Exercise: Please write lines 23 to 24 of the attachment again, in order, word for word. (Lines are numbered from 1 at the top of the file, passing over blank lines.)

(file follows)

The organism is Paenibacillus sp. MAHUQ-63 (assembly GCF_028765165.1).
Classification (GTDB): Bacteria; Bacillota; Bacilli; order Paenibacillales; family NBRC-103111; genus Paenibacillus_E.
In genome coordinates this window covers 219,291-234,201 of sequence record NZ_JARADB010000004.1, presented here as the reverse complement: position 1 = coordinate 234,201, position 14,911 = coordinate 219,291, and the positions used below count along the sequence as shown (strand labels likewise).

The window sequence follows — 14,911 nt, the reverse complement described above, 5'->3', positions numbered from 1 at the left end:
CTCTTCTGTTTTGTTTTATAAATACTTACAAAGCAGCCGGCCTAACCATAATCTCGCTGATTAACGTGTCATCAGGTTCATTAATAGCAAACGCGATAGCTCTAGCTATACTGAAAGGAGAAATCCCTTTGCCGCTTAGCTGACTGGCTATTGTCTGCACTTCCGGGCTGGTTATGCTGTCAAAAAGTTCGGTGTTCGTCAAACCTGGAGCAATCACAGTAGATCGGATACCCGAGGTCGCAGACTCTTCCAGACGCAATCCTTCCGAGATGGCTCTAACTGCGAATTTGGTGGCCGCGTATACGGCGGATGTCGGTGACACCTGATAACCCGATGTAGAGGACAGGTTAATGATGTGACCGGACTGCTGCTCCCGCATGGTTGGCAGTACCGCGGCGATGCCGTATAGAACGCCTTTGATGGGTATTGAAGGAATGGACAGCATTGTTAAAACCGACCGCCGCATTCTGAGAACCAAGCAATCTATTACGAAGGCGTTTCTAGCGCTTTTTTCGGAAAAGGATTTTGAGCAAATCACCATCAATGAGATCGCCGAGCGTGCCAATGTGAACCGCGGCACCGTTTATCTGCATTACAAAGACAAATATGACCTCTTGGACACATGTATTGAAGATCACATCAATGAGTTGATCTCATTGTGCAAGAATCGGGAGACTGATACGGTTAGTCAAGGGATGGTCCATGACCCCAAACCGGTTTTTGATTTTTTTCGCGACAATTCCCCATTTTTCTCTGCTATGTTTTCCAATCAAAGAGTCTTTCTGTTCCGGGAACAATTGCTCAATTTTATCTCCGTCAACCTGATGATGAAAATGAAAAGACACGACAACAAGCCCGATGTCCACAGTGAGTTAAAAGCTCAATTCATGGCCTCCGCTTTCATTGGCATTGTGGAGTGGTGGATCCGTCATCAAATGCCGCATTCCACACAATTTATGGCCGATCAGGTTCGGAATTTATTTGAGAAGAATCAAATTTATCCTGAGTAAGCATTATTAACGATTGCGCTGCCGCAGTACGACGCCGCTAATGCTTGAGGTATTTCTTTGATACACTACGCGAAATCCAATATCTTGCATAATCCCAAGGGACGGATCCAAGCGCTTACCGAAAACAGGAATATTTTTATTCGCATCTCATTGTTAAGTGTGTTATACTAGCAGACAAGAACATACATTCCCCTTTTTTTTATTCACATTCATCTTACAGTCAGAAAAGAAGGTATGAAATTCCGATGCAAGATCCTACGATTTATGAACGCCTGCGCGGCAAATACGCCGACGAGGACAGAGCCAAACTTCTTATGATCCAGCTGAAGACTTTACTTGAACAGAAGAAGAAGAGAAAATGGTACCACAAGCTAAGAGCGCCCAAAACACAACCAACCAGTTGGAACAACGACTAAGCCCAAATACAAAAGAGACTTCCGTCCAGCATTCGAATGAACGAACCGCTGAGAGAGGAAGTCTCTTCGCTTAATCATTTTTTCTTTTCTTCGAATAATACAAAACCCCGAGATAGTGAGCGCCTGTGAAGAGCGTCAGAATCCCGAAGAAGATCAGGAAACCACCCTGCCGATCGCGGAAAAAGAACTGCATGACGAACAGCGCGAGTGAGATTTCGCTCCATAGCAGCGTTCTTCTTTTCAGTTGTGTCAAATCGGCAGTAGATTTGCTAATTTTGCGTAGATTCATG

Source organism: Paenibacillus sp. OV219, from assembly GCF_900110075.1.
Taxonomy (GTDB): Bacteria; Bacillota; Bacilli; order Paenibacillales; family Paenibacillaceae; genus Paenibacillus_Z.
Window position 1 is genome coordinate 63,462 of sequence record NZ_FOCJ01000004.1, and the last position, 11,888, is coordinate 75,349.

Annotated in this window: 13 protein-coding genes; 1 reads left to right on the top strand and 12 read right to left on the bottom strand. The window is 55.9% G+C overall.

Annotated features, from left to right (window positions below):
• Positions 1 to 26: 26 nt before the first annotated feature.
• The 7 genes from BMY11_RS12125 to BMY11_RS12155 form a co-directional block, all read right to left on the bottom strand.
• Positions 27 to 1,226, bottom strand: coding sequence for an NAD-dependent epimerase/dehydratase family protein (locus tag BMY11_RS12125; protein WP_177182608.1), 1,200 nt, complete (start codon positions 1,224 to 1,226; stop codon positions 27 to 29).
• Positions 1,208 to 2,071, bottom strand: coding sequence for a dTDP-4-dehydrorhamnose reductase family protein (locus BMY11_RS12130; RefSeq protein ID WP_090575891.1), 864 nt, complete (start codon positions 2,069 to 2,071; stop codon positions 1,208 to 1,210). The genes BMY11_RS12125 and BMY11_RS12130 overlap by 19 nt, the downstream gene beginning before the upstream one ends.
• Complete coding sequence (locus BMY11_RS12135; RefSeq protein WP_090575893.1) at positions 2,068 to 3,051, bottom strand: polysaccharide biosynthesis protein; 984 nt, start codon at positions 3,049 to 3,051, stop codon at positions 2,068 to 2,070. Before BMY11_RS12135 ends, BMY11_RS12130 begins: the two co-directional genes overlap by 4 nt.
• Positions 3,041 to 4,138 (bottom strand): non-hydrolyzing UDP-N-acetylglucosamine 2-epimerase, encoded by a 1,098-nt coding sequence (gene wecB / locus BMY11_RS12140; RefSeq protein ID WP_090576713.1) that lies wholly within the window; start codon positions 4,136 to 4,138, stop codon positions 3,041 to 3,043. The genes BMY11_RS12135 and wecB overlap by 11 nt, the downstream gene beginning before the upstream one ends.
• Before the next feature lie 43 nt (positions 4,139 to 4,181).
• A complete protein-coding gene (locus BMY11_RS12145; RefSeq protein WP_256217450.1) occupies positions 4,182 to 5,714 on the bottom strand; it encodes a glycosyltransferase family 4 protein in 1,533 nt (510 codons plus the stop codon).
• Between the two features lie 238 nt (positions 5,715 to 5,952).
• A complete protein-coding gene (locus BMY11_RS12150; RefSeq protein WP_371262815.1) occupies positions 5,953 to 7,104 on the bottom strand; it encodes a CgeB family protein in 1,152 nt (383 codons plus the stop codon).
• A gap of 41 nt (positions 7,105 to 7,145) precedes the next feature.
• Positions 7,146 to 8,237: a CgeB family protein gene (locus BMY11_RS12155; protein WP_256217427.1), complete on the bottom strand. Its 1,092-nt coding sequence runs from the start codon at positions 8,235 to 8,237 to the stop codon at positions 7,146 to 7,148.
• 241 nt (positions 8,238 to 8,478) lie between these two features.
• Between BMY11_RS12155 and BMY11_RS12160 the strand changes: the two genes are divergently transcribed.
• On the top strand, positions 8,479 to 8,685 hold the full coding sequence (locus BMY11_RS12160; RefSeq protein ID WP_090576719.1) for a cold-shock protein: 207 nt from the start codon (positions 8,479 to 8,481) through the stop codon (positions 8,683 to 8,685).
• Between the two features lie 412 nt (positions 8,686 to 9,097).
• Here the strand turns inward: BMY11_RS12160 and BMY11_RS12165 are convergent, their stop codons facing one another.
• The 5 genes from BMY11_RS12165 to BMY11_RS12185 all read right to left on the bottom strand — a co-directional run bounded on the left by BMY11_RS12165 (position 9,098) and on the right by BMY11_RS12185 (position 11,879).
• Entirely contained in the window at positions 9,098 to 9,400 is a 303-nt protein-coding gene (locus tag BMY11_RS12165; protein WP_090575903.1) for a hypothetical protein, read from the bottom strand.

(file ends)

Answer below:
• 241 nt (positions 8,238 to 8,478) lie between these two features.
• Between BMY11_RS12155 and BMY11_RS12160 the strand changes: the two genes are divergently transcribed.